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Friday Night Football Feature: A Fox on double-duty
BY NATHAN WARTERS
Middle linebacker is often referred to as the quarterback of a defense, but it takes a unique high school athlete to actually start at both positions.
King George junior Corey Henderson was blessed with the toughness to play linebacker and the smarts and leadership capabilities to play quarterback. He plays both positions so well that attempts to limit his workload have failed.
The Foxes need the 6-foot-3, 235-pound Henderson at both to be successful.
“I know it’s unorthodox for a quarterback to play middle linebacker, but we decided the best way for us to be competitive was for him to play both,” said Robbie Henderson, Corey’s father and King George’s offensive coordinator.
The Foxes (8–2) qualified for the playoffs for the second consecutive season with Henderson leading the way. They host Grafton (4–6), from the Bay Rivers District, in the Region I, Division 4 quarterfinals tonight.
King George lost to Chancellor in the first round of the regional playoffs last year. The Foxes, who missed the postseason for nine straight seasons before 2011, are looking to take the next step against the Clippers tonight.
“If we get this win, I think it’s going to make people realize how good we can be,” Corey Henderson said.
King George is moving in the right direction. It is hosting a playoff game for the first time since 2001.
“That’s a big transformation, because there was a time when everybody wanted to schedule us for their homecoming game,” Foxes coach Jeff Smith said.
Henderson is critical to what King George does on offense and defense. His strengths and skills translate to both quarterback and middle linebacker, from his decision-making ability to his aggressiveness as a ball-handler and tackler.
“He runs the whole show. We don’t have to worry about any hiccups,” Smith said.
Henderson has received interest from several major Division I schools, including Virginia, Virginia Tech, Maryland and West Virginia, and some of his recruiters said they wanted to see him maximize his size at either tight end or H-back this season.
The Foxes’ coaches considered it—and they’ve used Henderson at tight end and H-back in limited goal line situations—but in the end they knew they were better off with Henderson running the show.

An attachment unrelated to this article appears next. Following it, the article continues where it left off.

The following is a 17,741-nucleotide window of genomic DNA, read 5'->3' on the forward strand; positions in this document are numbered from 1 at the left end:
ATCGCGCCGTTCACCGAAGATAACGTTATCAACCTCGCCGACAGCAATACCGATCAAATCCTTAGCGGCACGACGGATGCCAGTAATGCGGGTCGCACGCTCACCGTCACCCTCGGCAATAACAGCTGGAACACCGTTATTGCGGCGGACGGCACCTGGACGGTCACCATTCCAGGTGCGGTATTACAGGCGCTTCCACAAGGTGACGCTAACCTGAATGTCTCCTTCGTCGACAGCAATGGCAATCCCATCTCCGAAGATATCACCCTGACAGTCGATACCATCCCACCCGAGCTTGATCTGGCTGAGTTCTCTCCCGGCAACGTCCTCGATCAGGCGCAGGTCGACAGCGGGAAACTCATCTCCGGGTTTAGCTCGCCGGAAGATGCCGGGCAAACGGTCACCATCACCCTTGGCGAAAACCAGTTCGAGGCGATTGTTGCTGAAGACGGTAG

“I’m fine with it,” said Henderson, who notes that he feels linebacker is his natural position. “I’m just doing what I have to do for the team to be successful.”
Henderson was 11 when he first started playing quarterback in recreational league. None of the other quarterbacks showed up one day, so his coach moved him there.
Henderson came on strong as a high school quarterback at the end of last season, and this year he has completed 51 percent of his passes for 1,675 yards, 17 touchdowns and nine interceptions. He has also rushed for 175 yards and five touchdowns.
But his impact goes beyond his numbers. He is a field general in every sense of the word.
“We have like a zillion plays in our playbook, and he knows everything that goes on,” Smith said. “As he goes, we go.”
Henderson has a similar influence on defense with the way he makes his pre-snap reads and defensive calls.
His toughness shines through on defense, as well.
“At linebacker is where I think he’s most valuable,” Smith said. “Defense is where we need him 100 percent of the time because he clogs the middle. Anything up the middle, he pretty much handles.”
Henderson said the physical toll of playing linebacker sometimes affects him at quarterback, but not significantly.
He craves contact on defense, and his coaches wouldn’t dare ask him to change his aggressive style.
“Usually you tell your quarterbacks to get out of the way, trip him up or get out of the way,” Smith said with a chuckle.
Henderson has helped lead the King George defense to one of its best seasons in recent memory. The Foxes have allowed only 99 points this season, their lowest total in at least the last decade.
King George faces a Grafton team that has lost three of its last four games. The Clippers certainly have the Foxes attention, however. They are postseason mainstays and made it all the way to the Group AA, Division 4 semifinals last season.
King George is ready to take the next step to becoming a playoff regular like Grafton.
“I think once you get that playoff win, it gets you over that hurdle of just making it,” Smith said. “We’re taking it step by step every year. You get the confidence and hopefully, it becomes second nature.”
Nathan Warters: 540/374-5442